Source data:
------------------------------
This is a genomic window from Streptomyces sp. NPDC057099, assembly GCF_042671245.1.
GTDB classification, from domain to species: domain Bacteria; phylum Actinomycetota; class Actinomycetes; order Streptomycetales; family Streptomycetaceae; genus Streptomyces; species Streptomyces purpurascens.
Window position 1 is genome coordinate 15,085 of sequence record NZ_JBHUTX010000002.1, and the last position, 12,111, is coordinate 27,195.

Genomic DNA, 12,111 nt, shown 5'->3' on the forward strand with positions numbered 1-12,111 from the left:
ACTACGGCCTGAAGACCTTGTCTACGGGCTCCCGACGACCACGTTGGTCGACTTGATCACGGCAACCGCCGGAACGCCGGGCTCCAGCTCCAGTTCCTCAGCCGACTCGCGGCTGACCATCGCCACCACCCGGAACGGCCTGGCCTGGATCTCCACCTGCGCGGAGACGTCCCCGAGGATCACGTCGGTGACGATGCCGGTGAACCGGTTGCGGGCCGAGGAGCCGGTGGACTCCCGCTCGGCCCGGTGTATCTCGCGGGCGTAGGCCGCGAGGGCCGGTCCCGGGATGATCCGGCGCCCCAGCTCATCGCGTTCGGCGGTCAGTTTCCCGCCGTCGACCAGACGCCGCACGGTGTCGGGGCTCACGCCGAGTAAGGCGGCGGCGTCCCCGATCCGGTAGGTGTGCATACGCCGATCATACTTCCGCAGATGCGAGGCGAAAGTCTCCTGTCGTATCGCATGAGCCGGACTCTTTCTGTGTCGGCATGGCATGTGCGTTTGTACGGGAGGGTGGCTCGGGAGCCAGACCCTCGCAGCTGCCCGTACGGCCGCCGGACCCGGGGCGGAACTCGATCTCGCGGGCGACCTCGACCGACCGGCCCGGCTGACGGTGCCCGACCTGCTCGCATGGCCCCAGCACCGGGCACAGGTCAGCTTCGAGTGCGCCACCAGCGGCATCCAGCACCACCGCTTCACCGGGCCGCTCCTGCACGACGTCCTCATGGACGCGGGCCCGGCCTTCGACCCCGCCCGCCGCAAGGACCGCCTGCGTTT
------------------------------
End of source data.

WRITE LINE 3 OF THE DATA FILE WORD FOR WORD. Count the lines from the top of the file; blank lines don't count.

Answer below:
Window position 1 is genome coordinate 15,085 of sequence record NZ_JBHUTX010000002.1, and the last position, 12,111, is coordinate 27,195.